Spooning against me.
Marty has been a part of our family for over three years now. There is a reason I stopped looking at available rescue dogs after I saw his little profile on Petfinder. He was meant to be with us all along because all he needed was the right family to help him thrive. He is happy, and as healthy as he can be (like me) with all of his conditions controlled medicinally, and he is more affectionate, sweeter, and happier than ever. Just like me!
These kids complete our little family.
(PS. If you are looking for a furry little addition to your family, please, please, PLEASE consider rescuing an animal from a shelter!)
Marty and Me
I know I have written about my dog Marty in the past, but he is certainly worthy of another entry for so many reasons. He’s definitely my spirit animal in that he’s a true warrior dog. I mean, he was rescued from a high-kill shelter in Texas, with heart-worms, mange, and a host of other conditions. He survived all of that, found his way to NJ, and finally found me.
I didn’t fall in love with him from day one, but there is no denying that he’s my little boy now. Amazingly, since I’ve had him (coming up on five years), we have been through many health crises together, and he has overcome every single one, most notably a collapsed trachea and the sudden onset of diabetes.
Poor little tongue is always out now.
Most recently, on the day of my surgery, as we were rushing out of the house at 6 am, we noticed that one whole side of poor Marty’s face was swollen. Great timing! After my surgery, Bruce deposited me on the couch, ran out to get my medications, and brought Marty to the vet. This had happened in the past yet with a new vet in the practice, she was reluctant to give us any medication without seeing him. She actually wanted to admit him but Bruce insisted that this was not a good time. As it turns out, Marty had an abscess and needed an antibiotic, an anti-inflammatory, and some pain management. The swelling went down pretty quickly, but it was obvious he was uncomfortable. The vet suggested we admit him immediately to have a deep cleaning done, but of course we couldn’t do that because we were dealing with human issues. In the interim, we dealt with a lot of crying (on Marty’s part and ours) as well as frustration all around. He can’t tell us what he needs and we did nothing but try everything possible to see what he needed: taking him out, giving him meds, feeding him, moving him to all of his favorite spots to rest… and the list goes on.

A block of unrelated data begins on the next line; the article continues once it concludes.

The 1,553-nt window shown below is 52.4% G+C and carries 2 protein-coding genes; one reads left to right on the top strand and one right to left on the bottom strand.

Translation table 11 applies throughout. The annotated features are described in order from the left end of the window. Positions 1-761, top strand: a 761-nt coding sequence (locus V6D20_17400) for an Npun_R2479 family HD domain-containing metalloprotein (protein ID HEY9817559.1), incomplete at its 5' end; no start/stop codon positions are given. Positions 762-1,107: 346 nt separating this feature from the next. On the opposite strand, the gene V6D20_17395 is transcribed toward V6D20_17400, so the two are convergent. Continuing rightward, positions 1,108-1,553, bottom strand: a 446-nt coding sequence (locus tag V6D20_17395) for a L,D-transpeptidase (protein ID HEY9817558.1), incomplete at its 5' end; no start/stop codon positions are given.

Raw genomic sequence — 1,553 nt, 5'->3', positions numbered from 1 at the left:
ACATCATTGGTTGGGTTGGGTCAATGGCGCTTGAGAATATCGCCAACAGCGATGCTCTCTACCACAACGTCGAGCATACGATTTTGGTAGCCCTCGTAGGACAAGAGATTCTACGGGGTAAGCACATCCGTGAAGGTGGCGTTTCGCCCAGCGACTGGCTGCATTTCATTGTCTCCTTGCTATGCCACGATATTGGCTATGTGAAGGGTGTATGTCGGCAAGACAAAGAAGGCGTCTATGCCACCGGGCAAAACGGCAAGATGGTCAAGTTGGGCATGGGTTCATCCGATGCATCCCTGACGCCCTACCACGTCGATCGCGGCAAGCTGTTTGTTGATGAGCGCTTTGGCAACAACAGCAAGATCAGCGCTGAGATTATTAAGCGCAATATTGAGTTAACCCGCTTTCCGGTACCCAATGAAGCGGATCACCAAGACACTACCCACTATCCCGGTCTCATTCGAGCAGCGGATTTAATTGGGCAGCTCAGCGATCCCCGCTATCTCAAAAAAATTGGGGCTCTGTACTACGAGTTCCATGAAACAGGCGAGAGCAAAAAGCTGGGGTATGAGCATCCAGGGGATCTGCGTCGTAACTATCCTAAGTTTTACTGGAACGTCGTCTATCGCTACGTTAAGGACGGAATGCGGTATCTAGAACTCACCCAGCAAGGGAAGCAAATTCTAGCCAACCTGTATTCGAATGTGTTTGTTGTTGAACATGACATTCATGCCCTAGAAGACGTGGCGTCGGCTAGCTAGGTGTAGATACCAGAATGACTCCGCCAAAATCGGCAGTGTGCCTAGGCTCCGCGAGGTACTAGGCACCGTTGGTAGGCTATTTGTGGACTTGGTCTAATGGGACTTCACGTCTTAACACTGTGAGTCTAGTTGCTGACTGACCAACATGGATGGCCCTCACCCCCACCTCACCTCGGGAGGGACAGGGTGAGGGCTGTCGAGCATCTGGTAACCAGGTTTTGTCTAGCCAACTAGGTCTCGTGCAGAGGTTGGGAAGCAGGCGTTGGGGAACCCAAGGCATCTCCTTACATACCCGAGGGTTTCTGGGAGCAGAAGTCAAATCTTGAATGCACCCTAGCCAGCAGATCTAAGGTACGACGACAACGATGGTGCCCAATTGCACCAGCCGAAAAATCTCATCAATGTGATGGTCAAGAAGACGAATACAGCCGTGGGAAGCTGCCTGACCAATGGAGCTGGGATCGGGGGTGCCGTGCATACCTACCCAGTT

Messy eater with no teeth left!